Once upon a time, we believed our future children would be the most well-behaved children on Earth. We just knew they’d listen to every command, never talk back, and never ever disobey. Then, we had children and reality hit us in ways we weren’t adequately prepared to handle.
The good news is there are ways to manage your child’s defiant nature or do away with it altogether. Just like adults, children become defiant when they feel unheard, frustrated, unappreciated, or sad. The way to ease that tension is by recognizing the triggers and becoming familiar with the signs that your child’s behavior may escalate to levels not conducive with acceptable behavior in your home.
After you’ve learned the triggers and the signs, you must move on to the next steps in the
- Validate the child’s feelings. Ultimately, isn’t that what we all seek? We want our feelings to be acknowledged and not minimized.
- Create an environment/situation in which your child feels comfortable to speak freely—free from judgment and lectures.
- Listen. Stop everything you’re doing. Chores and errands can wait. Your child is more important. Truly listen. No interruptions. No problem solving.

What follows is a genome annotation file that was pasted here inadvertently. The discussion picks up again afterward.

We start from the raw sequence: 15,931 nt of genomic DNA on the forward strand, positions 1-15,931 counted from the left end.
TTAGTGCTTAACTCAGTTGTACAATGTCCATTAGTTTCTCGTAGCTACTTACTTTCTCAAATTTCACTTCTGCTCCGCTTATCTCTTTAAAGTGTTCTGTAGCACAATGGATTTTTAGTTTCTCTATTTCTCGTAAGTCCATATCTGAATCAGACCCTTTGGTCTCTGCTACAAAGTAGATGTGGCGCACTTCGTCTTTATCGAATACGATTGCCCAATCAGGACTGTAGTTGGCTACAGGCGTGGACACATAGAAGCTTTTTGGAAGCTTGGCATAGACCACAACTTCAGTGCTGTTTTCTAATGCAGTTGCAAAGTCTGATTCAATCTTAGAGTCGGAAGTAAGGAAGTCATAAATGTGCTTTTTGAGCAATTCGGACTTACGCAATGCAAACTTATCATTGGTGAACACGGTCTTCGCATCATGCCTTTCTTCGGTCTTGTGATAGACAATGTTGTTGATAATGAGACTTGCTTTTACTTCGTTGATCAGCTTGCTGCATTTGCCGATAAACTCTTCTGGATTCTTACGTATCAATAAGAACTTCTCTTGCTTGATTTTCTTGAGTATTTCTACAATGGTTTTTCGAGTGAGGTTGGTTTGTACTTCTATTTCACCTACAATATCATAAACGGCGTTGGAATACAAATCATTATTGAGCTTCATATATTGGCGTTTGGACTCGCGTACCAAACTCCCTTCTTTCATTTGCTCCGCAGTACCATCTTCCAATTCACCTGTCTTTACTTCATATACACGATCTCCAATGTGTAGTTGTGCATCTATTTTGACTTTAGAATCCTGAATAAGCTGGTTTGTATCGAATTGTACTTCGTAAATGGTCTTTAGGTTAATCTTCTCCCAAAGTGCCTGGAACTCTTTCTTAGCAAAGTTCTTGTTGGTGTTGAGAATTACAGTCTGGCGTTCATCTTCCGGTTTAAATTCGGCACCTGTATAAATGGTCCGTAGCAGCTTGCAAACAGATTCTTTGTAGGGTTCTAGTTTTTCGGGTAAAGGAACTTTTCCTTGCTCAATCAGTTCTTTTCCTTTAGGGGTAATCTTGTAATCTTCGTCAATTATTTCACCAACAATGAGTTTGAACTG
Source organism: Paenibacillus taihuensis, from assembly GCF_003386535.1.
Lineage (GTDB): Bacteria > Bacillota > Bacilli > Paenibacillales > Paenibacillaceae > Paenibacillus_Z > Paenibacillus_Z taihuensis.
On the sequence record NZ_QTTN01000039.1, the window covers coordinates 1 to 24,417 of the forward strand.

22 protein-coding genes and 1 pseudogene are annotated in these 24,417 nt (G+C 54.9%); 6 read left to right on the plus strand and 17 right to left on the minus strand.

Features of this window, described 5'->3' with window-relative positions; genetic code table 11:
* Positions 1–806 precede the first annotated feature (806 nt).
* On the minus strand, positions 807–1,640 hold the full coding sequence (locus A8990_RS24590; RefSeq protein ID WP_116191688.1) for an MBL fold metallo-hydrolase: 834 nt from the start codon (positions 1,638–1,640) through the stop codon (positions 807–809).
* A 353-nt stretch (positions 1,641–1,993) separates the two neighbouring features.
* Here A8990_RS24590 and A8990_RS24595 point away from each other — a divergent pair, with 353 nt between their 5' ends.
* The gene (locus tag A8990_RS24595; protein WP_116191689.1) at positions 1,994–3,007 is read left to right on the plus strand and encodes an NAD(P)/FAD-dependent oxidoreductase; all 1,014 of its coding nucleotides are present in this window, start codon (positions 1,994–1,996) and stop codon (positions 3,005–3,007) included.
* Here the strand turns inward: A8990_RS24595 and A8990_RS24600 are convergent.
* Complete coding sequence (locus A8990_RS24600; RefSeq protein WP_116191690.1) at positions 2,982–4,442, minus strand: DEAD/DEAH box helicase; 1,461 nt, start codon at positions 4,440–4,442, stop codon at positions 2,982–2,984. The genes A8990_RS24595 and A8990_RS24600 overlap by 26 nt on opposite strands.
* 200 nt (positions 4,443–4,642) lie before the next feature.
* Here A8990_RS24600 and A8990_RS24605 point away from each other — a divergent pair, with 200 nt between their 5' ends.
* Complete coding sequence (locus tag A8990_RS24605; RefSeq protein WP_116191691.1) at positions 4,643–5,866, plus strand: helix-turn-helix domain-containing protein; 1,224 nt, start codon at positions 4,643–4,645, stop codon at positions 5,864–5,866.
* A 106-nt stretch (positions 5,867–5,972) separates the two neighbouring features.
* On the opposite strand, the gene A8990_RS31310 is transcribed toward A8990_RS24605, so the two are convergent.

- Remain calm. No yelling or lecturing. You want to model good behavior.
- Avoid outbursts. Prove that you can be trusted to listen.
- Discuss what triggers your child and create a game plan to prevent the behavior. The key is to be proactive, not reactive.
- Explain that in no uncertain terms that you are the adult. Let your child know exactly what you expect. Agree upon ground rules.
- Give praise for good behavior. This isn’t the time to harp on the negative behavior.
- Discuss ways to de-escalate the situation. Set realistic expectations. Suggest activities to do that can help alleviate some of the frustration. Maybe take a yoga class together or practice meditation or sign up for the kickboxing class you’ve always wanted to check out.
- Ask your child what it is they want. That doesn’t mean you have to meet their.
Will these steps stop all bad behavior? Probably not. But if they eliminate the most stressful outbursts, isn’t it worth saving your sanity and your child’s?
By Lisbeth Splawn